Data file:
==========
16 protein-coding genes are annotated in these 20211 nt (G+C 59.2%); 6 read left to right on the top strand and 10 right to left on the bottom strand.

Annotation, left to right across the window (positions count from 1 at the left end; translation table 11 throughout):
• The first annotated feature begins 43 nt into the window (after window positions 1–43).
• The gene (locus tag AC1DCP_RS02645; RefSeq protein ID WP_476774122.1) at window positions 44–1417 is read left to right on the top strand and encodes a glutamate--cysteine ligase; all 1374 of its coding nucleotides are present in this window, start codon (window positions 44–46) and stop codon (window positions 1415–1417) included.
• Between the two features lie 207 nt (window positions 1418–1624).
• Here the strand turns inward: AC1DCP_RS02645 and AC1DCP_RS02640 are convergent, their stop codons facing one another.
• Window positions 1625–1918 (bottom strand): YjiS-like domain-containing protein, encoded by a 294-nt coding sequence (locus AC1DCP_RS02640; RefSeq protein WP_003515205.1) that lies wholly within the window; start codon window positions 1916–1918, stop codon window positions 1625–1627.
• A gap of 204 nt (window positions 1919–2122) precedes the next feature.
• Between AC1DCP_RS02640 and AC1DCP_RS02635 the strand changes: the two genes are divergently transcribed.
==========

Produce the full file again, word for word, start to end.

16 protein-coding genes are annotated in these 20211 nt (G+C 59.2%); 6 read left to right on the top strand and 10 right to left on the bottom strand.

Annotation, left to right across the window (positions count from 1 at the left end; translation table 11 throughout):
• The first annotated feature begins 43 nt into the window (after window positions 1–43).
• The gene (locus tag AC1DCP_RS02645; RefSeq protein ID WP_476774122.1) at window positions 44–1417 is read left to right on the top strand and encodes a glutamate--cysteine ligase; all 1374 of its coding nucleotides are present in this window, start codon (window positions 44–46) and stop codon (window positions 1415–1417) included.
• Between the two features lie 207 nt (window positions 1418–1624).
• Here the strand turns inward: AC1DCP_RS02645 and AC1DCP_RS02640 are convergent, their stop codons facing one another.
• Window positions 1625–1918 (bottom strand): YjiS-like domain-containing protein, encoded by a 294-nt coding sequence (locus AC1DCP_RS02640; RefSeq protein WP_003515205.1) that lies wholly within the window; start codon window positions 1916–1918, stop codon window positions 1625–1627.
• A gap of 204 nt (window positions 1919–2122) precedes the next feature.
• Between AC1DCP_RS02640 and AC1DCP_RS02635 the strand changes: the two genes are divergently transcribed.